SpaceX is set to launch four people
into space Wednesday on a three-day mission that is the first to orbit the
Earth with exclusively private citizens on board, as Elon Musk's company
enters the space tourism fray.
The "Inspiration4" mission caps a summer that saw billionaires Richard
Branson and Jeff Bezos cross the final frontier, on Virgin Galactic and Blue
Origin spaceships respectively, a few days apart in July.
The SpaceX flight has been chartered by American billionaire Jared
Isaacman, the 38-year-old founder and CEO of payment processing company
Shift4 Payment. He is also a seasoned pilot.
The exact price he paid SpaceX hasn't been disclosed, but it runs into the
tens of millions of dollars.
The mission itself is far more ambitious in scope than the few weightless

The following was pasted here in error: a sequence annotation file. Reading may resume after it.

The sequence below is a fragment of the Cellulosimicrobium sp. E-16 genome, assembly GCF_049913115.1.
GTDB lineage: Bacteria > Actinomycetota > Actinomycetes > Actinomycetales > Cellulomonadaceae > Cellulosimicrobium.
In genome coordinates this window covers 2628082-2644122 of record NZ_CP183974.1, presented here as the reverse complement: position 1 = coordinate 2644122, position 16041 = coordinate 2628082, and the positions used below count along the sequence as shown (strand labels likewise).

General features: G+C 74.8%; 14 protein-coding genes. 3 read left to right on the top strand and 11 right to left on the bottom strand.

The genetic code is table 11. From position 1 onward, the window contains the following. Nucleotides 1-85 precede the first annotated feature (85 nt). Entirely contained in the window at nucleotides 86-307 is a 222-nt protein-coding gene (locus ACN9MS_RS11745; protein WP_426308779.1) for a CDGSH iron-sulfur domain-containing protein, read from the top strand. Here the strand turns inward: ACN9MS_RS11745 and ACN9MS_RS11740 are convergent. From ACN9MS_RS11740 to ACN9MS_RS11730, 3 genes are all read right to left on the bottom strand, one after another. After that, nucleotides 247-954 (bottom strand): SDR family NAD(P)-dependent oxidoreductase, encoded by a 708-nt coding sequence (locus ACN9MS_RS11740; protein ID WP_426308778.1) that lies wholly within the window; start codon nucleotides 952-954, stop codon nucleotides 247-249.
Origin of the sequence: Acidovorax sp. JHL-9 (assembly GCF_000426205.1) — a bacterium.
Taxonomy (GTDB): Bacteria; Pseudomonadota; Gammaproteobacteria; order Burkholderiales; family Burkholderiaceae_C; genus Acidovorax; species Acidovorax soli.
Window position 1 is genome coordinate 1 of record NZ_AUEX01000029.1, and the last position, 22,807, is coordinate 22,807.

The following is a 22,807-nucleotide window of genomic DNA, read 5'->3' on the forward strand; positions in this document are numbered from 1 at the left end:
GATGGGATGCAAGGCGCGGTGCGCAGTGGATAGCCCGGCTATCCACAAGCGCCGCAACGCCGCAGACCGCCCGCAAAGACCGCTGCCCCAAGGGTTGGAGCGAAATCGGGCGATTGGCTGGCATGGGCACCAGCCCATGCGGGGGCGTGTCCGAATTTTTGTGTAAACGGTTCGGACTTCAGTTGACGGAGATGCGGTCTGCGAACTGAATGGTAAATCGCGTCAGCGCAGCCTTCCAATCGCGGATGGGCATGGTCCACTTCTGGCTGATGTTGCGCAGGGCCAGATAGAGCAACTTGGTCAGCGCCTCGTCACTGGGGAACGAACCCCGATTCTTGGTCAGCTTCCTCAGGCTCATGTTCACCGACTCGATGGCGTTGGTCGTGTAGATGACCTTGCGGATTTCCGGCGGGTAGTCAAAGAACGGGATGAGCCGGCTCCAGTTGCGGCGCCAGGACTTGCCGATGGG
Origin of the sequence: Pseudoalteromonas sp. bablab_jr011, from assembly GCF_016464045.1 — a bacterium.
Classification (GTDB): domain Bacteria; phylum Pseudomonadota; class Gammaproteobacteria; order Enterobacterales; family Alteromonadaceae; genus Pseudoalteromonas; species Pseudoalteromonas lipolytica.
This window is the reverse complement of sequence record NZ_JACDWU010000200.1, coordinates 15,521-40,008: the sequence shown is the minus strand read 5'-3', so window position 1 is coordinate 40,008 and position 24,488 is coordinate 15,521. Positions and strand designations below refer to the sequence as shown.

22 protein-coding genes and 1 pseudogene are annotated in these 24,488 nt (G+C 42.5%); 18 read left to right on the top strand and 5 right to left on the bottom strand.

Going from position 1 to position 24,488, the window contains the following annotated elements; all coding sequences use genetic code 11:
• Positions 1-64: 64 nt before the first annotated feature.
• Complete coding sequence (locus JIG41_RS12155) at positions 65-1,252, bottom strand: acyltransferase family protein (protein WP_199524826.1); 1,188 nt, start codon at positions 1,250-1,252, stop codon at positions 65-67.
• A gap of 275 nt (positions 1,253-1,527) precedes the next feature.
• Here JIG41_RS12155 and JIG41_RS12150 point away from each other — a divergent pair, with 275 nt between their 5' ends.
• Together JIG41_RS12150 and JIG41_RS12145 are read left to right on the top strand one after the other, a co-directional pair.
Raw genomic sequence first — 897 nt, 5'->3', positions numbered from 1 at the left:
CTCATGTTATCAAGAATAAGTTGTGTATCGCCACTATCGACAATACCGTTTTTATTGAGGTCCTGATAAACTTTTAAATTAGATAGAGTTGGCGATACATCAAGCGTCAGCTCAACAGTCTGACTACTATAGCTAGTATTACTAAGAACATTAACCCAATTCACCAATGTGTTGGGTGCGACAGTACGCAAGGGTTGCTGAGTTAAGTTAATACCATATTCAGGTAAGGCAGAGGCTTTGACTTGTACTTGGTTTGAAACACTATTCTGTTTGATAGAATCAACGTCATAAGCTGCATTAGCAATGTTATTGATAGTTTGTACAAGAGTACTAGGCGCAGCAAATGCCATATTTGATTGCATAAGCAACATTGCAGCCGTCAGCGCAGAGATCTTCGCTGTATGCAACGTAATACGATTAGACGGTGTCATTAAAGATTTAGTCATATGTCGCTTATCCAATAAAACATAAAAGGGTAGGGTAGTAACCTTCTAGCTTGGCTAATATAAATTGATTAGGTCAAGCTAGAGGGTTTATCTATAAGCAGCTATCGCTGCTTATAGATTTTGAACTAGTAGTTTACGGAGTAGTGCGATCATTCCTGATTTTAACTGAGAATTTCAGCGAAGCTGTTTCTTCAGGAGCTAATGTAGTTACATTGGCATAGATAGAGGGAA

minutes Virgin Galactic and Blue Origin customers can buy.
The SpaceX Crew Dragon will be flying further than the orbit of the
International Space Station.
"The risk is not zero," said Isaacman in an episode of a Netflix
documentary about the mission.
"You're riding a rocket at 17,500 miles (28,000 kilometers) per hour around
the Earth. In that kind of environment there's risks."
SpaceX has already given no fewer than ten astronauts rides to the ISS on
behalf of NASA -- but this will be the first time taking non-professional
Lift-off is scheduled for Wednesday from 8:00 pm Eastern Time (0000 GMT)
from launch pad 39A, at NASA's Kennedy Center in Florida, from where the
Apollo missions to the Moon took off.